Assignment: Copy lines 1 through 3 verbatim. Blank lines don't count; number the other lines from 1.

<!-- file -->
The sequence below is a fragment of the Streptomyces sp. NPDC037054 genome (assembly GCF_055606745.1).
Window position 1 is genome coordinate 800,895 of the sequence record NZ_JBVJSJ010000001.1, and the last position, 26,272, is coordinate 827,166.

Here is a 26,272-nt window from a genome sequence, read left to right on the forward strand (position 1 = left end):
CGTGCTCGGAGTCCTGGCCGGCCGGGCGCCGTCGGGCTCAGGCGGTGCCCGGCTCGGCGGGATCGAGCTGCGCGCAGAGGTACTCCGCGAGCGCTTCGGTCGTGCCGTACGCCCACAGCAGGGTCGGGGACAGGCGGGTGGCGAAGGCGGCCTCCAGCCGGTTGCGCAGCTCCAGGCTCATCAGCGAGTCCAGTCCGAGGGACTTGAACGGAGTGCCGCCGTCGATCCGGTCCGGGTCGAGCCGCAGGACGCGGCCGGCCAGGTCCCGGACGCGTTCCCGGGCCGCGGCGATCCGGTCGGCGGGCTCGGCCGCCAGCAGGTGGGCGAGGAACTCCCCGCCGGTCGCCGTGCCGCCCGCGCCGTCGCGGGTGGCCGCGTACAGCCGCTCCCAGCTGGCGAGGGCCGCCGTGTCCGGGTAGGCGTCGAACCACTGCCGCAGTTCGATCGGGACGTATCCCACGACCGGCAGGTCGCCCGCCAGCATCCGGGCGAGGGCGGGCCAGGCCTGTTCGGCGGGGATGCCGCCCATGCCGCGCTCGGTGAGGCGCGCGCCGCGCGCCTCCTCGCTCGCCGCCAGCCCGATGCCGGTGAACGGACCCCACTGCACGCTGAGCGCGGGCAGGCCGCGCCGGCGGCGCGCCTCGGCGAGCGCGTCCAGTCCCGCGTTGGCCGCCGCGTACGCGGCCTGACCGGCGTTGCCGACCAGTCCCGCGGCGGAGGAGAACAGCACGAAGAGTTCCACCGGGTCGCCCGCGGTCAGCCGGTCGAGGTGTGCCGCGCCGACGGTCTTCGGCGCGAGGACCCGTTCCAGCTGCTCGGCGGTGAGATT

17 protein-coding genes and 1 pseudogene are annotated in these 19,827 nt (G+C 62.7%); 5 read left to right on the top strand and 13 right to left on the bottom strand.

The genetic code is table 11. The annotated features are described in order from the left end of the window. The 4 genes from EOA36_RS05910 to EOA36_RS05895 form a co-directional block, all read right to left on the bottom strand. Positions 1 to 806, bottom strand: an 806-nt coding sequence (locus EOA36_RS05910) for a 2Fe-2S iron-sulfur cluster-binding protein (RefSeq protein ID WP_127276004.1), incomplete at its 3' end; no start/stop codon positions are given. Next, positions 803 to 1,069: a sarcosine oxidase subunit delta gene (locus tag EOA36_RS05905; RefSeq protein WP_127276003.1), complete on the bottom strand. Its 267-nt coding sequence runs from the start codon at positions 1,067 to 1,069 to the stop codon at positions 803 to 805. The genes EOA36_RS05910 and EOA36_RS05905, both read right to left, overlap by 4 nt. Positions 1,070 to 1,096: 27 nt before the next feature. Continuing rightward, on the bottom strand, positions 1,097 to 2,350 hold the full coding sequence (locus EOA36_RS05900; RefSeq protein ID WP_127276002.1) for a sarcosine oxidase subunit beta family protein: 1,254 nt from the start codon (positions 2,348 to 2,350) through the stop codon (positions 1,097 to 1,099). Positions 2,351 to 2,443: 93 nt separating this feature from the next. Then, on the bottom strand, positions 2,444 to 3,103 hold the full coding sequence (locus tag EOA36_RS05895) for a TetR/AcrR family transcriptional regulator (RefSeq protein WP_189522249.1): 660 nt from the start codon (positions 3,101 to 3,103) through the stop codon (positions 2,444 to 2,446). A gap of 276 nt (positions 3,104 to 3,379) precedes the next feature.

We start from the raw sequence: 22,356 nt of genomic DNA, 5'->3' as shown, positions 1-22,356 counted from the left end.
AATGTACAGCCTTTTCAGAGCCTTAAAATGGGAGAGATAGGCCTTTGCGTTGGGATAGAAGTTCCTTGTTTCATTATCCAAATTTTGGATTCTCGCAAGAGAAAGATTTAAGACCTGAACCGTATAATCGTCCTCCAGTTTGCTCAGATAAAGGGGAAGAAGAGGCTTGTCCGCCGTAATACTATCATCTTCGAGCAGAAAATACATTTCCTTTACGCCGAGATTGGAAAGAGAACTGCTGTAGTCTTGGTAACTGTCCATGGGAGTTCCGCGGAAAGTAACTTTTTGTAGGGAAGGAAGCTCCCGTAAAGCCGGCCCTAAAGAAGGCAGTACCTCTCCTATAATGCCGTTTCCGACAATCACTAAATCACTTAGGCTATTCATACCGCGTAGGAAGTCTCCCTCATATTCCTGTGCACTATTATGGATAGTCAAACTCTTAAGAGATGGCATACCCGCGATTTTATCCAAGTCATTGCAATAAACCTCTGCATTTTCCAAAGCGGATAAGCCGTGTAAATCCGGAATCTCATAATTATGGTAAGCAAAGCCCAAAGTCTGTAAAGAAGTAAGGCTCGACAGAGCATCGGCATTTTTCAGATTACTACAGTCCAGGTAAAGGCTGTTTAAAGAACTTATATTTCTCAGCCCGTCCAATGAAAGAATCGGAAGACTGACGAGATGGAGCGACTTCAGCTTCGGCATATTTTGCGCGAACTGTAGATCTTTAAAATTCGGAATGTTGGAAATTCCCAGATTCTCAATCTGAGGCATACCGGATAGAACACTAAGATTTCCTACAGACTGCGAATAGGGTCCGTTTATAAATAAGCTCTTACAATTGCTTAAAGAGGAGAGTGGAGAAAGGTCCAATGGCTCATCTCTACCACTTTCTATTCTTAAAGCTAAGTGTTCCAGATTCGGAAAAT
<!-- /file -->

The sequence below is a fragment of the Streptomyces sp. NPDC037054 genome (assembly GCF_055606745.1).
Window position 1 is genome coordinate 800,895 of the sequence record NZ_JBVJSJ010000001.1, and the last position, 26,272, is coordinate 827,166.

Here is a 26,272-nt window from a genome sequence, read left to right on the forward strand (position 1 = left end):